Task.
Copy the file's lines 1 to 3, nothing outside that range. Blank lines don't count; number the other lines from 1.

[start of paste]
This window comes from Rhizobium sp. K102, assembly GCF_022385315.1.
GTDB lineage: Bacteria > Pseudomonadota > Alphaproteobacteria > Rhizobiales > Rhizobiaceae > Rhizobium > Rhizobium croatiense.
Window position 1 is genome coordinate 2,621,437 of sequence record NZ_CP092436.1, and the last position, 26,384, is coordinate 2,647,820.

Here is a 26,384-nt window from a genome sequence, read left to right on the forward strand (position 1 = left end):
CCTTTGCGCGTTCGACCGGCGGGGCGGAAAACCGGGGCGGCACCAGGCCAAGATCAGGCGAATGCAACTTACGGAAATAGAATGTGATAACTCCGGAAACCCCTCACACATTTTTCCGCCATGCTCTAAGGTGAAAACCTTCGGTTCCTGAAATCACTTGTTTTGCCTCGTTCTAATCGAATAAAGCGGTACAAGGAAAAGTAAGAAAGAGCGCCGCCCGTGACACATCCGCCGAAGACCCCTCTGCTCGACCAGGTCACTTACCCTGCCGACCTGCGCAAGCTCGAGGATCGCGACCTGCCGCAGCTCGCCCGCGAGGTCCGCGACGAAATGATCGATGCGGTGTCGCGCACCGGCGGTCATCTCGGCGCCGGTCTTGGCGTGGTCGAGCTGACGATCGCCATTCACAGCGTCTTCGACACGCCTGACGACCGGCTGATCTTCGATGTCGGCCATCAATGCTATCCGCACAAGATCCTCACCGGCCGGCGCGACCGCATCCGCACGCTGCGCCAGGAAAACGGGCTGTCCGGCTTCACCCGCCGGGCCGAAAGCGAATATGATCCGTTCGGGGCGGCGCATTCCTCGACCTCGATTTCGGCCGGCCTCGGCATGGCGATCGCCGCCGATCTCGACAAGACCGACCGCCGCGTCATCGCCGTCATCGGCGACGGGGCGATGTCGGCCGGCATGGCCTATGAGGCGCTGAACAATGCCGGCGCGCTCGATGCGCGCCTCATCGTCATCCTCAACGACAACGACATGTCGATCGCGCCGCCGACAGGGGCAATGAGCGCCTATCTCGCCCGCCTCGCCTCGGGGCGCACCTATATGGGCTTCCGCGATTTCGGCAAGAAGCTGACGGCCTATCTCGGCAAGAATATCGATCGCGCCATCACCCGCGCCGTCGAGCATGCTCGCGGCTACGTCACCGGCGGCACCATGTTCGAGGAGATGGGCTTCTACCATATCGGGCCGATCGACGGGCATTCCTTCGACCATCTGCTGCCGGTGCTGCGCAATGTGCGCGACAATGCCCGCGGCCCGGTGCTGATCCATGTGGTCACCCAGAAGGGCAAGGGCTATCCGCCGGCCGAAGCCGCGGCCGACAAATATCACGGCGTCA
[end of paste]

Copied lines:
This window comes from Rhizobium sp. K102, assembly GCF_022385315.1.
GTDB lineage: Bacteria > Pseudomonadota > Alphaproteobacteria > Rhizobiales > Rhizobiaceae > Rhizobium > Rhizobium croatiense.
Window position 1 is genome coordinate 2,621,437 of sequence record NZ_CP092436.1, and the last position, 26,384, is coordinate 2,647,820.